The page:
3. Porter J, Boyd C, Skandari MR, Laiteerapong N. Revisiting the Time Needed to Provide Adult Primary Care. Journal of General Internal Medicine. 2023;38(1):147-55.
4. Maben J, Adams M, Peccei R, Murrells T, Robert G. ‘Poppets and parcels’: the links between staff experience of work and acutely ill older peoples’ experience of hospital care. International journal of older people nursing. 2012;7(2):83-94.
5. Greenhalgh T, Robert G, Macfarlane F, Bate P, Kyriakidou O. Diffusion of innovations in service organisations: systematic literature review and recommendations for future research. Milbank Q. 2004;82:581 – 629.
6. Iliffe S. From General Practice to Primary Care: The Industrialisation of Family Medicine in Britain. Journal of public health policy. 2002;23(1):33-43.
7. McDonough T. Guy Debord and the Situationist International: texts and documents: MIT press; 2004.
8. Ende M. Momo. London: Puffin; 1984. 240 p.
9. Smith JE. Time, Times, and the ‘Right Time’; Chronos and Kairos. The Monist. 2014;53(1):1-13.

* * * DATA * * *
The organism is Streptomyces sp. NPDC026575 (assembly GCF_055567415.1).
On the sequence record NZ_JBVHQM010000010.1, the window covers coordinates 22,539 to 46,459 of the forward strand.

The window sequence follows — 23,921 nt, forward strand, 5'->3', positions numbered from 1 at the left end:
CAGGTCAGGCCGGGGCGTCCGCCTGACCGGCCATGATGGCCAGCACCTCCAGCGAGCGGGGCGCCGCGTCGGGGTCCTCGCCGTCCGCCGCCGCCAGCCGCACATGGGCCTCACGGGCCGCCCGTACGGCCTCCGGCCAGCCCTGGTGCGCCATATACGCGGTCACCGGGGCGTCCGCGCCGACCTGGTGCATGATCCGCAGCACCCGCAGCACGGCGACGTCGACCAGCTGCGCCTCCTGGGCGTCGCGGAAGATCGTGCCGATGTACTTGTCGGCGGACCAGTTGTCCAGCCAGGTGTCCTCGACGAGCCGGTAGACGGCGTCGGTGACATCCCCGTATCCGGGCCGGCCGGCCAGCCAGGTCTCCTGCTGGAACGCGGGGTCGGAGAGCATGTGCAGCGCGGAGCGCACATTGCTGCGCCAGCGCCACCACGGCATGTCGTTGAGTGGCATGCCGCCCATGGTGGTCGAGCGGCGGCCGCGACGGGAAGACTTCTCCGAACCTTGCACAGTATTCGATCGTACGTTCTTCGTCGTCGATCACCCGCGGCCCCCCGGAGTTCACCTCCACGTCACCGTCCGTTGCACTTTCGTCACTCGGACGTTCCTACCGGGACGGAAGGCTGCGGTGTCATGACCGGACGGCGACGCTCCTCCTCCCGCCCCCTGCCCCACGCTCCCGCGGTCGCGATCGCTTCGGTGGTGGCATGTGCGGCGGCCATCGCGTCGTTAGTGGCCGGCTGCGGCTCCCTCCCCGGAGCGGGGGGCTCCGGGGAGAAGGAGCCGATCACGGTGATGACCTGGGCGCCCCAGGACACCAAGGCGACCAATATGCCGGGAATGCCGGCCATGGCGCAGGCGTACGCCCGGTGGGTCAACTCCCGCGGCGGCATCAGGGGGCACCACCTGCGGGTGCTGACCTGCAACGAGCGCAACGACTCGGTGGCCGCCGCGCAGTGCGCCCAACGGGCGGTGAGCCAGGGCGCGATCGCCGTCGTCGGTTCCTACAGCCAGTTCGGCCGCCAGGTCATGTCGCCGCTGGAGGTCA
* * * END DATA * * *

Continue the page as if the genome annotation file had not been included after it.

10. Heath I. The mystery of general practice: Nuffield Provincial Hospitals Trust London; 1995.
11. Cocksedge S, Greenfield R, Nugent GK, Chew-Graham C. Holding relationships in primary care: a qualitative exploration of doctors’ and patients’ perceptions. British Journal of General Practice. 2011;61(589):e484-e91.
12. Vickers N. Winnicott’s Notion of ‘Holding’ as Applied to Serious Physical Illness. British Journal of Psychotherapy. 2020;36(4):610-20.

Featured photo taken by Andrew Papanikitas, 2023

Ethics of the Ordinary is a regular column on BJGP Life that explores ethical and moral concerns relevant to general practice and primary care.

Notify of

This site uses Akismet to reduce spam. Learn how your comment data is processed.

Inline Feedbacks
View all comments
Previous Story

Waiting for a National Health Godot

Next Story

Episode 107: Looking at interventions to reduce antibiotic prescribing in general practice – results from a mixed-methods study

Latest from BJGP Long Read

It’s only a game!

...the very same addictive nature of gaming that keeps people sedentary can be harnessed to promote

Would love your thoughts, please comment.x
Skip to toolbar